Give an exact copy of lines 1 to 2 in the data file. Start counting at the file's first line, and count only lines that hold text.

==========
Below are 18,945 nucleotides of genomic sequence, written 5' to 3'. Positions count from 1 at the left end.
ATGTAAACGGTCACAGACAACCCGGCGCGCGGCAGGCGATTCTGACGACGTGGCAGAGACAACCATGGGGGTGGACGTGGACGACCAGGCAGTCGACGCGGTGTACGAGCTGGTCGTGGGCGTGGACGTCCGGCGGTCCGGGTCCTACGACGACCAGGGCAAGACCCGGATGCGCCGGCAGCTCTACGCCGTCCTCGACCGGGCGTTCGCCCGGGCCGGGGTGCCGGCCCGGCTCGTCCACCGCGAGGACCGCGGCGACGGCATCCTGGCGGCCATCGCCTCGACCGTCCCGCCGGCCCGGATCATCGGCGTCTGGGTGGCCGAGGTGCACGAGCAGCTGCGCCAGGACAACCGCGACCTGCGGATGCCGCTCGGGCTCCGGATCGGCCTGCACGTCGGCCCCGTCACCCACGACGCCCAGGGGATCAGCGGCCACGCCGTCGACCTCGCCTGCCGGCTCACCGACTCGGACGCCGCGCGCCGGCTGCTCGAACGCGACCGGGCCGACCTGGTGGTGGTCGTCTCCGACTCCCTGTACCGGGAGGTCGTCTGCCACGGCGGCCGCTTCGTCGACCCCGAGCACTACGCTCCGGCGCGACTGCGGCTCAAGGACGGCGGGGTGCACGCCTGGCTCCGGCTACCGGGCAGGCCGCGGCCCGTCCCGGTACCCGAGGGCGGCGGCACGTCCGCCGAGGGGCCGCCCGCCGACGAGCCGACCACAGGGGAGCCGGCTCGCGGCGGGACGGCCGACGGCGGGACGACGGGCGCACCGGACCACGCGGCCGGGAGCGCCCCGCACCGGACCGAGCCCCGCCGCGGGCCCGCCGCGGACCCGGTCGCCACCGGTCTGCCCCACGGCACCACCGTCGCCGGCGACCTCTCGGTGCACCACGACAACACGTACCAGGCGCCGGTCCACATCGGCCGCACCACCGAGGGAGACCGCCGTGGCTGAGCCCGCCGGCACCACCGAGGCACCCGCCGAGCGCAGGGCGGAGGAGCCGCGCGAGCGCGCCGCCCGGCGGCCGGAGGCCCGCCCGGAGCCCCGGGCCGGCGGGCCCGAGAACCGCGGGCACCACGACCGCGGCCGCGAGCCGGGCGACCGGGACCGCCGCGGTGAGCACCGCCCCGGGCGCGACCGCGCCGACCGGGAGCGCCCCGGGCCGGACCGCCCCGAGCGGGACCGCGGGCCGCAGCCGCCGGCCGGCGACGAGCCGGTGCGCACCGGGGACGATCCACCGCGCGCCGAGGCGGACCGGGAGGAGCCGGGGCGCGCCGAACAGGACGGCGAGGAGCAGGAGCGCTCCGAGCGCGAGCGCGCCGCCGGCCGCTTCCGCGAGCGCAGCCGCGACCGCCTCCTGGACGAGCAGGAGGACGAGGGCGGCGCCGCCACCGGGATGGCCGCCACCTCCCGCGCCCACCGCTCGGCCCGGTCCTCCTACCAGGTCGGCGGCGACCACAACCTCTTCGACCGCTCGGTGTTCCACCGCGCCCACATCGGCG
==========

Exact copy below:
Below are 18,945 nucleotides of genomic sequence, written 5' to 3'. Positions count from 1 at the left end.
ATGTAAACGGTCACAGACAACCCGGCGCGCGGCAGGCGATTCTGACGACGTGGCAGAGACAACCATGGGGGTGGACGTGGACGACCAGGCAGTCGACGCGGTGTACGAGCTGGTCGTGGGCGTGGACGTCCGGCGGTCCGGGTCCTACGACGACCAGGGCAAGACCCGGATGCGCCGGCAGCTCTACGCCGTCCTCGACCGGGCGTTCGCCCGGGCCGGGGTGCCGGCCCGGCTCGTCCACCGCGAGGACCGCGGCGACGGCATCCTGGCGGCCATCGCCTCGACCGTCCCGCCGGCCCGGATCATCGGCGTCTGGGTGGCCGAGGTGCACGAGCAGCTGCGCCAGGACAACCGCGACCTGCGGATGCCGCTCGGGCTCCGGATCGGCCTGCACGTCGGCCCCGTCACCCACGACGCCCAGGGGATCAGCGGCCACGCCGTCGACCTCGCCTGCCGGCTCACCGACTCGGACGCCGCGCGCCGGCTGCTCGAACGCGACCGGGCCGACCTGGTGGTGGTCGTCTCCGACTCCCTGTACCGGGAGGTCGTCTGCCACGGCGGCCGCTTCGTCGACCCCGAGCACTACGCTCCGGCGCGACTGCGGCTCAAGGACGGCGGGGTGCACGCCTGGCTCCGGCTACCGGGCAGGCCGCGGCCCGTCCCGGTACCCGAGGGCGGCGGCACGTCCGCCGAGGGGCCGCCCGCCGACGAGCCGACCACAGGGGAGCCGGCTCGCGGCGGGACGGCCGACGGCGGGACGACGGGCGCACCGGACCACGCGGCCGGGAGCGCCCCGCACCGGACCGAGCCCCGCCGCGGGCCCGCCGCGGACCCGGTCGCCACCGGTCTGCCCCACGGCACCACCGTCGCCGGCGACCTCTCGGTGCACCACGACAACACGTACCAGGCGCCGGTCCACATCGGCCGCACCACCGAGGGAGACCGCCGTGGCTGAGCCCGCCGGCACCACCGAGGCACCCGCCGAGCGCAGGGCGGAGGAGCCGCGCGAGCGCGCCGCCCGGCGGCCGGAGGCCCGCCCGGAGCCCCGGGCCGGCGGGCCCGAGAACCGCGGGCACCACGACCGCGGCCGCGAGCCGGGCGACCGGGACCGCCGCGGTGAGCACCGCCCCGGGCGCGACCGCGCCGACCGGGAGCGCCCCGGGCCGGACCGCCCCGAGCGGGACCGCGGGCCGCAGCCGCCGGCCGGCGACGAGCCGGTGCGCACCGGGGACGATCCACCGCGCGCCGAGGCGGACCGGGAGGAGCCGGGGCGCGCCGAACAGGACGGCGAGGAGCAGGAGCGCTCCGAGCGCGAGCGCGCCGCCGGCCGCTTCCGCGAGCGCAGCCGCGACCGCCTCCTGGACGAGCAGGAGGACGAGGGCGGCGCCGCCACCGGGATGGCCGCCACCTCCCGCGCCCACCGCTCGGCCCGGTCCTCCTACCAGGTCGGCGGCGACCACAACCTCTTCGACCGCTCGGTGTTCCACCGCGCCCACATCGGCG